Does Sleep Change As We Age?

It is probably not a secret to many that as we age, sleep tends to change. It is ironic that when we are young and "expert" sleepers, we often lead a life of self-imposed sleep deprivation. As we grow older and perhaps have more time, we become less able to get a good, restful night's sleep.

There are many possible explanations. We do sleep lighter and our natural circadian biological rhythm that controls sleep is less powerful. Medical problems and medications may affect sleep also. One way to try to enhance this biorhythm is to get 1 to 2 hours of sunlight daily.

Sleep apnea is much more common with aging (10 - 25% of those over 65 suffer from sleep apnea). Sleep apnea is a breathing disorder in which the tongue and palate relax and collapse into the airway temporarily causing an obstruction while we sleep. It prevents deep sleep, and causes daytime sleepiness. Untreated sleep apnea also increases the risk of heart disease and stroke. Sleep Apnea fortunately responds well to treatment.

Restless legs (a creepy, crawly, "gotta move my legs" feeling) also becomes more common later in life. This is also the case with periodic limb movements of sleep (PLMS). PLMS is a rhythmic kicking while we sleep, which keeps us in light sleep, and may also keep a bed partner awake. Both of these are very treatable.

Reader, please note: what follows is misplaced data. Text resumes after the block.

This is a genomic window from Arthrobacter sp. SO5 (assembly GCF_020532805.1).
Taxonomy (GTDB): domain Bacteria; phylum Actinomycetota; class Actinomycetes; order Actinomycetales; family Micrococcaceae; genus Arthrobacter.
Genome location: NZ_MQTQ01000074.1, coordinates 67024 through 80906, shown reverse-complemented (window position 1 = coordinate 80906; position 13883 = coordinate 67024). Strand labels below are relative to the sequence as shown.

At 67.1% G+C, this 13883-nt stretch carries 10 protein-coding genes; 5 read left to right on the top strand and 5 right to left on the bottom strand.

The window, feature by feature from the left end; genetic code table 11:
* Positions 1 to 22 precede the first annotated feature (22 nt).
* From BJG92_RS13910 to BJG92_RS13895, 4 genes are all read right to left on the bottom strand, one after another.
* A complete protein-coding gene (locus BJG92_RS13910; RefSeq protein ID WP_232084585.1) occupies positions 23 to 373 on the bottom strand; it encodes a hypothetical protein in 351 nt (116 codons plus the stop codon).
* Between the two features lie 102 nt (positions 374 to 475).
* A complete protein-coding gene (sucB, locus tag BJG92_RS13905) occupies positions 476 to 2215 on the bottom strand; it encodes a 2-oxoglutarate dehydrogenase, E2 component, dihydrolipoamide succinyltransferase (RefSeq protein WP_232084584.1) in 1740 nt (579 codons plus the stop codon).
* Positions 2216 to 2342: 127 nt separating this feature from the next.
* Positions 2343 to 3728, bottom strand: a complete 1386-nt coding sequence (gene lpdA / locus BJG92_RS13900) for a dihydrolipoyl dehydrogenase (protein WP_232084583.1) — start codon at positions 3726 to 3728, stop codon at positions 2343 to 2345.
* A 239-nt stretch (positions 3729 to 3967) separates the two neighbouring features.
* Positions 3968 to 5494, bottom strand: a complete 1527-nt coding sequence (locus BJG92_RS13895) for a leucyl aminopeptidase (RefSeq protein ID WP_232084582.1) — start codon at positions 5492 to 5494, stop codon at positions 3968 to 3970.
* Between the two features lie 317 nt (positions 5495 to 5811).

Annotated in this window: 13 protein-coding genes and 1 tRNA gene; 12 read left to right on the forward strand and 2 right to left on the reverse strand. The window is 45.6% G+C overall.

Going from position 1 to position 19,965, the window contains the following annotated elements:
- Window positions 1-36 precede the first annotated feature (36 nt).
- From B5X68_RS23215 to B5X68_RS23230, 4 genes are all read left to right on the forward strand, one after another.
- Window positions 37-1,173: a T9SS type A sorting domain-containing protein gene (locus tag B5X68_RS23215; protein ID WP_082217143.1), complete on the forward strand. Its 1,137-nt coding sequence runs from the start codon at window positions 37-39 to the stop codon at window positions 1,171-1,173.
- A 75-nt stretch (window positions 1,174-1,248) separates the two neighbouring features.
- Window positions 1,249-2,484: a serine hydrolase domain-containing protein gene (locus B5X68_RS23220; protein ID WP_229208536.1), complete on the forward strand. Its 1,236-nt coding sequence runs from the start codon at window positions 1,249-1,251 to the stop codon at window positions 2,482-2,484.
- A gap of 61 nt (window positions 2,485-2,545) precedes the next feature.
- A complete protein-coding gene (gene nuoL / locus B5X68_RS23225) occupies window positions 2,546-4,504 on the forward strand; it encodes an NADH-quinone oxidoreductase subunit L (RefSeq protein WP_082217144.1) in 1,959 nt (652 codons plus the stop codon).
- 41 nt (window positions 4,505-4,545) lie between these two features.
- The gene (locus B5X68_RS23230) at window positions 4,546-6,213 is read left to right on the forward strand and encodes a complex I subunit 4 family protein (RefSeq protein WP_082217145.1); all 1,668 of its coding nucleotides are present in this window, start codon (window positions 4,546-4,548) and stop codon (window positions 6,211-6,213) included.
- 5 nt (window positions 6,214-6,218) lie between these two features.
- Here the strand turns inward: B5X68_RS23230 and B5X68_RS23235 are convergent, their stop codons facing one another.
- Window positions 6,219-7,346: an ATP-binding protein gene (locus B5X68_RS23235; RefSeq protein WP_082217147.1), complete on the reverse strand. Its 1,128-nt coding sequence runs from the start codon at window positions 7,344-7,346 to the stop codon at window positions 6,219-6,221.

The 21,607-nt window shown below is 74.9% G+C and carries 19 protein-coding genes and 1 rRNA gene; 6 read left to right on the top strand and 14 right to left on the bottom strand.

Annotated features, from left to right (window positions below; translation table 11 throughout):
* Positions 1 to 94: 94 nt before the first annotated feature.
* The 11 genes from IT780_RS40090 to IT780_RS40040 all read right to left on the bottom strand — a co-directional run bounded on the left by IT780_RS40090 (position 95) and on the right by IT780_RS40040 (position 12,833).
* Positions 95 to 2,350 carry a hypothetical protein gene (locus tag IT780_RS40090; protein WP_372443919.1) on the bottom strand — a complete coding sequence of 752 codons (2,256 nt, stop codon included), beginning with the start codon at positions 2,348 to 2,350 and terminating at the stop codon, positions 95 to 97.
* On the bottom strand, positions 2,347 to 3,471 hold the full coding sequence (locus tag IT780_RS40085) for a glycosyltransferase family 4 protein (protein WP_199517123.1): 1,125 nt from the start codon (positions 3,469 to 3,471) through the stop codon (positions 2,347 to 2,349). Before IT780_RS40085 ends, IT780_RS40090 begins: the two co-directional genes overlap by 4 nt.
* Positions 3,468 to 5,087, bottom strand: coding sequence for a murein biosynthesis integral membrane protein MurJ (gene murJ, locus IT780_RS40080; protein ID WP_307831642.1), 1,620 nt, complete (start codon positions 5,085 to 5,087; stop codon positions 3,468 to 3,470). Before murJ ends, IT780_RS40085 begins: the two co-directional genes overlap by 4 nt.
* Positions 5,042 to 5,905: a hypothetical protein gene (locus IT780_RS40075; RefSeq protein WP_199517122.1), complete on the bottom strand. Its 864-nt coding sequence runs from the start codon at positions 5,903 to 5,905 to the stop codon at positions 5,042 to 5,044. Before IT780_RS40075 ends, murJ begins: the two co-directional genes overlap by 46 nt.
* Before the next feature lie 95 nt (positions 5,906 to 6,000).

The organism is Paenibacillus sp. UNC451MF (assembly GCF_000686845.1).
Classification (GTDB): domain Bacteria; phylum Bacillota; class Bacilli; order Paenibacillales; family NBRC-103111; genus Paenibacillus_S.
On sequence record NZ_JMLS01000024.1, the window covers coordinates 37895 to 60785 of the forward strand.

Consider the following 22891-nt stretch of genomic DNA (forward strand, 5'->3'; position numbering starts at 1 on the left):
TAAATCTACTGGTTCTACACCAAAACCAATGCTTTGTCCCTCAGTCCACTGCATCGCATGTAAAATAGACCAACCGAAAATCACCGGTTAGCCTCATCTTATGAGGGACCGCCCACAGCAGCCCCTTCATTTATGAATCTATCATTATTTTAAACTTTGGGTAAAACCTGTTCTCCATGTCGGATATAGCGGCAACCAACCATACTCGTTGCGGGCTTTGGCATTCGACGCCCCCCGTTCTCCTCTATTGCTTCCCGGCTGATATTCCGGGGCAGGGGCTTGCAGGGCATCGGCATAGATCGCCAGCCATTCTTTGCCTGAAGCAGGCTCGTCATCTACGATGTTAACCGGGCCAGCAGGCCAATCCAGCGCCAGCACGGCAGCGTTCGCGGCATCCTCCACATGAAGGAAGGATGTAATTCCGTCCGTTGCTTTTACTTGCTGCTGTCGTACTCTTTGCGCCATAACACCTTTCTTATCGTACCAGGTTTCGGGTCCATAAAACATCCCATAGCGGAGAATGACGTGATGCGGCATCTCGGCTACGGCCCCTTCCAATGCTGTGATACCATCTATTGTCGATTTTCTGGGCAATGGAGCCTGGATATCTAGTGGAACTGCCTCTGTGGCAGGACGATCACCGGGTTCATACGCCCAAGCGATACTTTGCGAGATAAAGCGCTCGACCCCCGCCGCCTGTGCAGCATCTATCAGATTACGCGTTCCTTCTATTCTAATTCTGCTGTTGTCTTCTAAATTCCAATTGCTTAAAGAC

Do we need to sleep less as we get older? That is a difficult question to answer because there are many possible explanations for the changes that take place. Insomnia, for example, is not uncommon. If insomnia is severe enough and does not respond to other treatment, sleep medications are now available that are reasonably safe and may be appropriate to use.

A good night's sleep is just as pleasurable for the mature population as for the young. Although some changes are unavoidable, there is a host of treatable problems. If sleep is frequently interrupted, if you are excessively sleepy during the daytime, or if one of the problems above sounds too familiar, seeking assistance from your physician and a sleep clinic may help.

Stephen Rasmus, MD

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